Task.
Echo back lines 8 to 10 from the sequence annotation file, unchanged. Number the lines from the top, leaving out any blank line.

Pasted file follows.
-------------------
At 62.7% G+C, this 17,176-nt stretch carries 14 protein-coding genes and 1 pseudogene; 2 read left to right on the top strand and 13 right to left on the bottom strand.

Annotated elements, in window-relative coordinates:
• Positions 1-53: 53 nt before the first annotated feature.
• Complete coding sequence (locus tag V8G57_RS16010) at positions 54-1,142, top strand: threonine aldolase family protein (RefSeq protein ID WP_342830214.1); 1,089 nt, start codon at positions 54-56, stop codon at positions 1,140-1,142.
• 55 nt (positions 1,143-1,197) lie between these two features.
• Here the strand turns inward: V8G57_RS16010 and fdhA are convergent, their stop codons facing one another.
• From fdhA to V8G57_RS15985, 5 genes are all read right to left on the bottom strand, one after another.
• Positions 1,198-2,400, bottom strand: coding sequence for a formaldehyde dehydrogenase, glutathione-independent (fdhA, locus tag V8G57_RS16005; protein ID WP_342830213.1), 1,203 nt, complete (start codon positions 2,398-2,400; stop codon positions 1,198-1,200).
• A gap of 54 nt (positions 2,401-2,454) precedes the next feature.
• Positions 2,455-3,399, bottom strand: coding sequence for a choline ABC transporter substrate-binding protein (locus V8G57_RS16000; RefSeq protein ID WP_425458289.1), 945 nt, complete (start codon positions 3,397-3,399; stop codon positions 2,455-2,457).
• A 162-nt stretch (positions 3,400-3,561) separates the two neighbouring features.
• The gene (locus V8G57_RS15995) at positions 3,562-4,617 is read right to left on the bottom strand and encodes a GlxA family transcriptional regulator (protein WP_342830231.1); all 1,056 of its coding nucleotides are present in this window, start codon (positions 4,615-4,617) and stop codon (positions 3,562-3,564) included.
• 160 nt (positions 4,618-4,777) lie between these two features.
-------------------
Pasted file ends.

• Positions 1,198-2,400, bottom strand: coding sequence for a formaldehyde dehydrogenase, glutathione-independent (fdhA, locus tag V8G57_RS16005; protein ID WP_342830213.1), 1,203 nt, complete (start codon positions 2,398-2,400; stop codon positions 1,198-1,200).
• A gap of 54 nt (positions 2,401-2,454) precedes the next feature.
• Positions 2,455-3,399, bottom strand: coding sequence for a choline ABC transporter substrate-binding protein (locus V8G57_RS16000; RefSeq protein ID WP_425458289.1), 945 nt, complete (start codon positions 3,397-3,399; stop codon positions 2,455-2,457).